This method for roasting pork belly simplifies and mimics the effects of traditionally deep-fried lechon kawali, the celebratory Philippine dish with crackling skin and succulent meat.
— Read on www.epicurious.com/recipes/food/views/filipino-style-roast-pork-belly-with-chile-vinegar
(They mean spelt, but google translate doesn’t know any better, so I corrected it in one place. It’s kind of sad when I think that if google translate and desktops with international internet the way we have it arranged now, had been available at any time in the antiquated age — this probably depends that WW2 had never happened of course — Italy would be all English speaking and would have managed to spread itself out as a large power of the world again. But that’s my own peculiar thought. I doubt the advantages are there anymore, so I wouldn’t worry.)
Spelt and millet soup with red lentils
You can make the connection here on your own, of course. But in case you don’t want to, I think these go well together.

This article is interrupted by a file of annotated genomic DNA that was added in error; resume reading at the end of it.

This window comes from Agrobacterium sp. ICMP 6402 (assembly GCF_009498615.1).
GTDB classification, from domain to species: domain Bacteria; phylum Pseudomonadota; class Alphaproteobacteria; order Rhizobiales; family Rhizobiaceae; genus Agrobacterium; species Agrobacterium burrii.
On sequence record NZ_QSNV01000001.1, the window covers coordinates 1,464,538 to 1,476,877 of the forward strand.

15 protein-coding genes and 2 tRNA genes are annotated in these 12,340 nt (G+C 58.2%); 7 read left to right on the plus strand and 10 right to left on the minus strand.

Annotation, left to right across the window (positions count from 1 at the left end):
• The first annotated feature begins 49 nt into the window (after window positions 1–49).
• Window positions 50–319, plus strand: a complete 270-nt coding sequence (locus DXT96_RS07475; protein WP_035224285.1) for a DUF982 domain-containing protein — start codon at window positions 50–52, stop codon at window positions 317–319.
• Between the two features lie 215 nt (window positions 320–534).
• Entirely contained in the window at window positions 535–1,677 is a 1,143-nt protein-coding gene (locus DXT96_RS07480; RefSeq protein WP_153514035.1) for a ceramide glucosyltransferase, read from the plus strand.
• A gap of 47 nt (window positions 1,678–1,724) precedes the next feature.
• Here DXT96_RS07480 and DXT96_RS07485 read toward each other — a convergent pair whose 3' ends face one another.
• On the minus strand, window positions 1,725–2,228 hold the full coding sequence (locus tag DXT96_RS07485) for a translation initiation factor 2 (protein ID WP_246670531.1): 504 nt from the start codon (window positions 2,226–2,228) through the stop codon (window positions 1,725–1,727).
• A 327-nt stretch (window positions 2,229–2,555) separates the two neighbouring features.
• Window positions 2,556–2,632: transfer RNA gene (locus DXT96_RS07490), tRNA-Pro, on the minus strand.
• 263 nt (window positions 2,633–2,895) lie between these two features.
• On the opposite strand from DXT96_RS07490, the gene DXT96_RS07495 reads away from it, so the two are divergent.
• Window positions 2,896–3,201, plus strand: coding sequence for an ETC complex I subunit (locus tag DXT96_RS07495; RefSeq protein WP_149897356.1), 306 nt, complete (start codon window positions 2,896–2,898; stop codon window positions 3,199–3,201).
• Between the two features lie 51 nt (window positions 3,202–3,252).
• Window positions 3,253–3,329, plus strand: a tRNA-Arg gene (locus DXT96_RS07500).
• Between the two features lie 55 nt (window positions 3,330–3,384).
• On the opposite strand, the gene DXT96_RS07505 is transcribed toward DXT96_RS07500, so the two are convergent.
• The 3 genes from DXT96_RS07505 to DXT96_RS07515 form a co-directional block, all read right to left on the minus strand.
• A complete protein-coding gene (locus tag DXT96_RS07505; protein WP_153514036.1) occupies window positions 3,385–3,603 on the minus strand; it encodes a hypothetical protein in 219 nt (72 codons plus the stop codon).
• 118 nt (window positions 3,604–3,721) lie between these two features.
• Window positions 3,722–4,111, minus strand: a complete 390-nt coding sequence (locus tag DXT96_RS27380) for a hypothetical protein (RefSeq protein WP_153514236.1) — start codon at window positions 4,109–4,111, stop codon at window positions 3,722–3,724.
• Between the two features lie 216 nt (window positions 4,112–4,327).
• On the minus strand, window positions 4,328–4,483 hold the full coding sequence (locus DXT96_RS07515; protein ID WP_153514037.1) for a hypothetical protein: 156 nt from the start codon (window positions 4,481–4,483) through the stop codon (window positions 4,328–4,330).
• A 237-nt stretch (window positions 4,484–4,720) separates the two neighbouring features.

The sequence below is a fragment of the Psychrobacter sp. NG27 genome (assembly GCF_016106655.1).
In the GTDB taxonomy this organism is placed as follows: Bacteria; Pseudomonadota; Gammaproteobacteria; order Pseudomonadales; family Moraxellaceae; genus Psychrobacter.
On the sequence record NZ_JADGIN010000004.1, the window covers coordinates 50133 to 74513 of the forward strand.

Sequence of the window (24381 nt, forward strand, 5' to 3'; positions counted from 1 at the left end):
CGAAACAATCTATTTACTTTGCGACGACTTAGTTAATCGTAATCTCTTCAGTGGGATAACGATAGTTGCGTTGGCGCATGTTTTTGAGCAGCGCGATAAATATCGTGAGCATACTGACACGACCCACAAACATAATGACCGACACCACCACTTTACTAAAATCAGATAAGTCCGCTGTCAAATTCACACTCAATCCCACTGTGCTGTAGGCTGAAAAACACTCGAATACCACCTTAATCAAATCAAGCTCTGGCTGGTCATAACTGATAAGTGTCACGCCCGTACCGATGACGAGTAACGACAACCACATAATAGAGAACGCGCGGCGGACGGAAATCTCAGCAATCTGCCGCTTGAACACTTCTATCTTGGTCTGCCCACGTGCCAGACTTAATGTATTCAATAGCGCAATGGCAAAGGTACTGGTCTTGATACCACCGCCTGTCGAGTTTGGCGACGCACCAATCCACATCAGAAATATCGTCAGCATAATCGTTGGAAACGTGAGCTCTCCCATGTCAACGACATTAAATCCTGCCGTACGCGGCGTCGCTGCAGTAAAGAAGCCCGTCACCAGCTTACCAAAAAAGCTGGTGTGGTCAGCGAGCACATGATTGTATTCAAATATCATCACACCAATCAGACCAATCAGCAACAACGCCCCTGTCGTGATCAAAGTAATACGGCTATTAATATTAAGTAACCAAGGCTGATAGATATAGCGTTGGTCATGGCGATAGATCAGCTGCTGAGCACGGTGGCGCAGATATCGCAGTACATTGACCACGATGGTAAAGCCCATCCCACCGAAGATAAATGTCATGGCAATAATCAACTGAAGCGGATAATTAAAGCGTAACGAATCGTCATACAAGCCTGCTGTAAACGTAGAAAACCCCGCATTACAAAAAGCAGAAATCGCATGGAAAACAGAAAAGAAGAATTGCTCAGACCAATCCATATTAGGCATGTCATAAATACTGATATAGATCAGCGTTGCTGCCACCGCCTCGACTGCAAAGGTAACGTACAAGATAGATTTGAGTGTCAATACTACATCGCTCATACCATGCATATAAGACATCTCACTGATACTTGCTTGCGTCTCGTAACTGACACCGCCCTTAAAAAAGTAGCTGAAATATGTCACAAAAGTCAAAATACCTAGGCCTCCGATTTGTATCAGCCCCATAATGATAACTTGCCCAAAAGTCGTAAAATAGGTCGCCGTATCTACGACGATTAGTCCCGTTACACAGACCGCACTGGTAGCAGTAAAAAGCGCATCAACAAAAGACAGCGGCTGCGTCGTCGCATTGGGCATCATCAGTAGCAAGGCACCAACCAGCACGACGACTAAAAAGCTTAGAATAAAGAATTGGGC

How to make pilaf rice: the recipe for a typical Turkish dish
Cotechino is a type of sausage made in Modena primarily. (Comparatively you’re saying it’s an all beef Italian sausage made in New Jersey; so that, Cotechino isn’t a brand.) As small of a country as we are, you know, Modena has us covered and I’m not actually up to date on wherever and however we handle cotechino sales abroad. I know you can get this sausage in Italian grocery stores so the country has ways to make it outside of Modena.
I love the Italian food industry — and Italian industry I guess.
Risotto with lentils and cotechino: an original Christmas recipe
Here is a link from Wikipedia confirming what I’ve said: